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[Production bigtyke66 > ®Remastered by Teague Raw 03/2012 - 320 kbps]

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01. Sam Culter Intro and Crowd 1:39
02. Jumping Jack Flash 4:20
03. Carol 3:47
04. Sympathy For The Devil (1) 1:44
05. Disturbance (1) 1:17
06. Sympathy For The Devil (2) 7:28
07. Disturbance (2) 2:55
08. The Sun Is Shining 4:05
09. Stray Cat Blues 3:47
10. Love In Vain 5:41
11. Under My Thumb (1) 0:43
12. Disturbance (3) 2:31
13. Under My Thumb (2) 3:40
14. Intro to Brown Sugar. 0:58
15. Brown Sugar 3:24

01. Intro to Midnight Rambler 1:30
02. Midnight Rambler 8:06
03. Intro to Live With Me 0:59
04. Live With Me 3:21
05. Gimme Shelter 4:41
06. Little Queenie 4:14
07. Satisfaction 6:33
08. Intro to Honky Tonk Women 0:47
09. Honky Tonk Women 3:57
10. Street Fighting Man 4:09

Other sources
11. Sympathy For The Devil 10:49
12. The Sun is Shining 6:00
13. Under My Thumb 4:32
14. Gimme Shelter 4:26

+ True blends of the 'master aud tape' and the recently circulated audience tape recorded for radio broadcast from Watchit/gottogo99 (thank you!) at Dime and The Trader's Den.
* True blends of the audience and soundboard recordings.

By true blend, I mean that the two sources were run simultaneously and mixed to a new track.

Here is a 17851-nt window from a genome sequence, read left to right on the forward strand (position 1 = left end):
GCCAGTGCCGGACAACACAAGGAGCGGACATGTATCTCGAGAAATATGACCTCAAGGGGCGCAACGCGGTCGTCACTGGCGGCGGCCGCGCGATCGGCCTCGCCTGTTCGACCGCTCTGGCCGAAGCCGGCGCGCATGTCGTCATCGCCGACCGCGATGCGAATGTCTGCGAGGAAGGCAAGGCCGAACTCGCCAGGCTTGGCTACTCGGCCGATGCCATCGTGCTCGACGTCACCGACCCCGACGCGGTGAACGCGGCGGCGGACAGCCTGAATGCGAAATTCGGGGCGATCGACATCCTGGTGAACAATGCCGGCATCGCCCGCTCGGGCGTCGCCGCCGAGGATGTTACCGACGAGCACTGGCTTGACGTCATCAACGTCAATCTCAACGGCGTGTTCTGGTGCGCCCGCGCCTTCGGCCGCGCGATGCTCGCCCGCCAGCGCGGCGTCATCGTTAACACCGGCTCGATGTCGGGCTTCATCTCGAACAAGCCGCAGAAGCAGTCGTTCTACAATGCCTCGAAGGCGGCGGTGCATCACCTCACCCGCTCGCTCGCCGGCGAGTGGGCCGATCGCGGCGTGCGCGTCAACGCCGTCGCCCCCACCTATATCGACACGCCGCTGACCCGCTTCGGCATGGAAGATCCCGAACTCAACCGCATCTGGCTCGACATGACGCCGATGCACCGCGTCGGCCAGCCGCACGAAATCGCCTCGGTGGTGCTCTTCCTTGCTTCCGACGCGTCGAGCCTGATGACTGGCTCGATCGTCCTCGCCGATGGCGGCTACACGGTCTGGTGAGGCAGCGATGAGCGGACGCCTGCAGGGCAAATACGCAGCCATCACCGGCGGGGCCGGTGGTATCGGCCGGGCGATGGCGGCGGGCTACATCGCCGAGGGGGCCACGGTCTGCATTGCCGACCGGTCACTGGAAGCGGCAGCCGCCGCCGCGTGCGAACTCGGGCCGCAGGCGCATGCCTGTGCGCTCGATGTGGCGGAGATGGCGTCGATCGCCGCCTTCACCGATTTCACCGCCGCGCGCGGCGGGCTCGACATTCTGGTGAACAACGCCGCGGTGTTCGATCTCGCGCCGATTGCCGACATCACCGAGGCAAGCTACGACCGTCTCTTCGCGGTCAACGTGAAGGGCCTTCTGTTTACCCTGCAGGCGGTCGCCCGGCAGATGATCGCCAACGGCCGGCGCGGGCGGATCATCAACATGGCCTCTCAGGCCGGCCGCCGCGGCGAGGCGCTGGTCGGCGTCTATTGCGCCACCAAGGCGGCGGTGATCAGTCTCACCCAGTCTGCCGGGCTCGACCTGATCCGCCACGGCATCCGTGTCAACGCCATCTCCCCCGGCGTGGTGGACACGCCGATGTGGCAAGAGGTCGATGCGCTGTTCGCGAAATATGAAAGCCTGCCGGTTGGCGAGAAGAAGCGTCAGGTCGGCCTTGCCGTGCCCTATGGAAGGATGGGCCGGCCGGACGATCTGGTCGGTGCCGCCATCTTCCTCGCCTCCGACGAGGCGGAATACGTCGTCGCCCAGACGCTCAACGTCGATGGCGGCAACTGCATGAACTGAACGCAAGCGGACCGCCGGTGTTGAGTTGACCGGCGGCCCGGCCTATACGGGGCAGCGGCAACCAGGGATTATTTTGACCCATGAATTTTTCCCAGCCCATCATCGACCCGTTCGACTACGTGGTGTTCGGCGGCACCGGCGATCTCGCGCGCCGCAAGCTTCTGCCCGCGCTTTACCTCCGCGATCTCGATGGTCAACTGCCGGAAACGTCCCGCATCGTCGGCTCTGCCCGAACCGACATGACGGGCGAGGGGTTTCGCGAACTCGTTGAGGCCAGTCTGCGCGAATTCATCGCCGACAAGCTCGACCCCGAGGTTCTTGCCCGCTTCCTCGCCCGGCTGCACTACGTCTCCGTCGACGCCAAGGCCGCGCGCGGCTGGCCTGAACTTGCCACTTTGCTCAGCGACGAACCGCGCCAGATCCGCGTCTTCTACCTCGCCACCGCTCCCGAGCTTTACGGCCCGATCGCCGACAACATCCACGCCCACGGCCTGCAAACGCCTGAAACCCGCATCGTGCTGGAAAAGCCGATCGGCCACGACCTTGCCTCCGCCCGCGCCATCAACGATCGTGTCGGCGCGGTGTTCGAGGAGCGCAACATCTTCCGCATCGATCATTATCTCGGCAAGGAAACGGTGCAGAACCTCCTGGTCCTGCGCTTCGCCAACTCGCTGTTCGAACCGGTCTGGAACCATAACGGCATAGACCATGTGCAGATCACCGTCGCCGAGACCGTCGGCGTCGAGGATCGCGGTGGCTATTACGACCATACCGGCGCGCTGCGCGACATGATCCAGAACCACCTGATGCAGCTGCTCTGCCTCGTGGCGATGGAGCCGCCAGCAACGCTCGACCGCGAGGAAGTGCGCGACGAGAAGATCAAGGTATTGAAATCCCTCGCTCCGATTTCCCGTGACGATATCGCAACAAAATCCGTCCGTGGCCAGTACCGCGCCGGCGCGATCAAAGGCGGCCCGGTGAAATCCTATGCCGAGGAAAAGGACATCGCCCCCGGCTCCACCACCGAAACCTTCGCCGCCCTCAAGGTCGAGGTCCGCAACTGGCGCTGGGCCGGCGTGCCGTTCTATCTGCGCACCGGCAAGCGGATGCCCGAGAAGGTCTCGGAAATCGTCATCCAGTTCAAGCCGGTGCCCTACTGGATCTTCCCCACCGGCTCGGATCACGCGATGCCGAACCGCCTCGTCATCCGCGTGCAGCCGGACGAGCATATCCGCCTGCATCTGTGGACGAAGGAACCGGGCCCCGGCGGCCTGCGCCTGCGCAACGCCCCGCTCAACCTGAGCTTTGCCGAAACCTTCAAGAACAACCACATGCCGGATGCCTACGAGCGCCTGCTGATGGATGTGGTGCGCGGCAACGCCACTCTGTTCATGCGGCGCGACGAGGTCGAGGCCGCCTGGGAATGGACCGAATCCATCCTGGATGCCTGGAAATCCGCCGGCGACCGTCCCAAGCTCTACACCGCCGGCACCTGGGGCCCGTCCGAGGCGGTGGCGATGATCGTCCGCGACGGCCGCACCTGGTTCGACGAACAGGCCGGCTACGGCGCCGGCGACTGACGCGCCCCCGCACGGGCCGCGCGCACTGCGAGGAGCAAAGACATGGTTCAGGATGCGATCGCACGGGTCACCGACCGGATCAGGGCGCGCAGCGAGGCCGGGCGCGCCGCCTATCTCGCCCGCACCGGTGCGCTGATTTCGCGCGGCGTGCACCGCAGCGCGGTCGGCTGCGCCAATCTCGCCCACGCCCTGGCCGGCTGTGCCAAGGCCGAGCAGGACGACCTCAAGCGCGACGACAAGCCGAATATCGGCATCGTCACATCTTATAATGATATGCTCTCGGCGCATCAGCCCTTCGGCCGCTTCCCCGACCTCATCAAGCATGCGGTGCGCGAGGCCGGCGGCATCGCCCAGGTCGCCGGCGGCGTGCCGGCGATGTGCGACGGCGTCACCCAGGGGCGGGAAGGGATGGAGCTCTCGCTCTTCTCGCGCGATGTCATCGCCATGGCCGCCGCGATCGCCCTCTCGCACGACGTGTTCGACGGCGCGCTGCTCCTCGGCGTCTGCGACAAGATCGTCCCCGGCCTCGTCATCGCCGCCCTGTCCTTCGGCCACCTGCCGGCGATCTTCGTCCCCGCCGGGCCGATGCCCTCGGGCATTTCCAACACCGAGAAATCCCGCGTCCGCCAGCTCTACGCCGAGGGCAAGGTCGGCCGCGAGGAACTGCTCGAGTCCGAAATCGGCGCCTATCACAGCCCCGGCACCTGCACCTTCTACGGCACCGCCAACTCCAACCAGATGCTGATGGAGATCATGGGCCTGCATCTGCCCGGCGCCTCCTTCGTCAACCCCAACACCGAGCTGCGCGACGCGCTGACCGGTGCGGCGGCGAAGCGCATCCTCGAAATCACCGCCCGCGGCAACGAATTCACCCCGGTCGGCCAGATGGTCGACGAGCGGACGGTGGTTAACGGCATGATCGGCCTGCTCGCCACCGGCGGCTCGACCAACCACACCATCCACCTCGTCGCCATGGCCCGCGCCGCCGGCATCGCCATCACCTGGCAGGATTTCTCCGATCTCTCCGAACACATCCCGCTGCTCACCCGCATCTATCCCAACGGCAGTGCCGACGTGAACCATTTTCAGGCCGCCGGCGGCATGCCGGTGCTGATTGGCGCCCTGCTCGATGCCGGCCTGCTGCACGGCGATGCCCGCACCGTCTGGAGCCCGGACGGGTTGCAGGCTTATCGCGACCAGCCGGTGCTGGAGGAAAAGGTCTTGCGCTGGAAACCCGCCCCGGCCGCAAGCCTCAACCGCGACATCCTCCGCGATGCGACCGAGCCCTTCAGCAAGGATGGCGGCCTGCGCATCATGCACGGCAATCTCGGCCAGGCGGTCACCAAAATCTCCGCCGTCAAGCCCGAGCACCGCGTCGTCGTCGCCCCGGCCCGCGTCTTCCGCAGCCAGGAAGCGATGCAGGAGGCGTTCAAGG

One of the most storied recordings in Rolling Stones history. Apart from the obvious crowd problems (MJ: "Well, there've been a few hang ups. But generally, ... you've been beautiful!"), this was a pretty strong performance. The audience taping of the entire show must be--given the very difficult conditions--one of the most heroic recordings ever made.

Many versions of this recordings have circulated over the years, including the well-known bootleg "The Killer Festival, Altamont 1969" (VGP-113). I think the best version of the audience tape currently available is the one gottogo99 posted at The Trader's Den in December 2008 ( Please check over there for details. It's still running if you want the "pure" version of this tape.

What do we have here?:

This version is true blend (or matrix) of as much of the show as is available from five different sources. Note that none of them had all the pieces. The idea was to get the best possible sound for each track, but retain all the crowd noise, reactions, etc. in the recording. The crowd was obviously an integral part of this event, I've kept all of that from all the sources.

Sources (in the order of the amount I used):

1) A "copy of the master tape". Supplied lineage: master > 1st gen > CDR. This purports to be a lo-gen copy of the master tape, but it has a fade-in at the beginning of Jumping Jack Flash that is not on VGP 113. There are also other small edits and odd drop outs that are not present on VGP-113. This source also ran fast, and it has been pitch/speed corrected for the current version. The used the soundboard files as reference. This source has less hiss than VGP 113. And like all other versions of this source, it is stereo, most likely fake. I used this source as the base for my edits.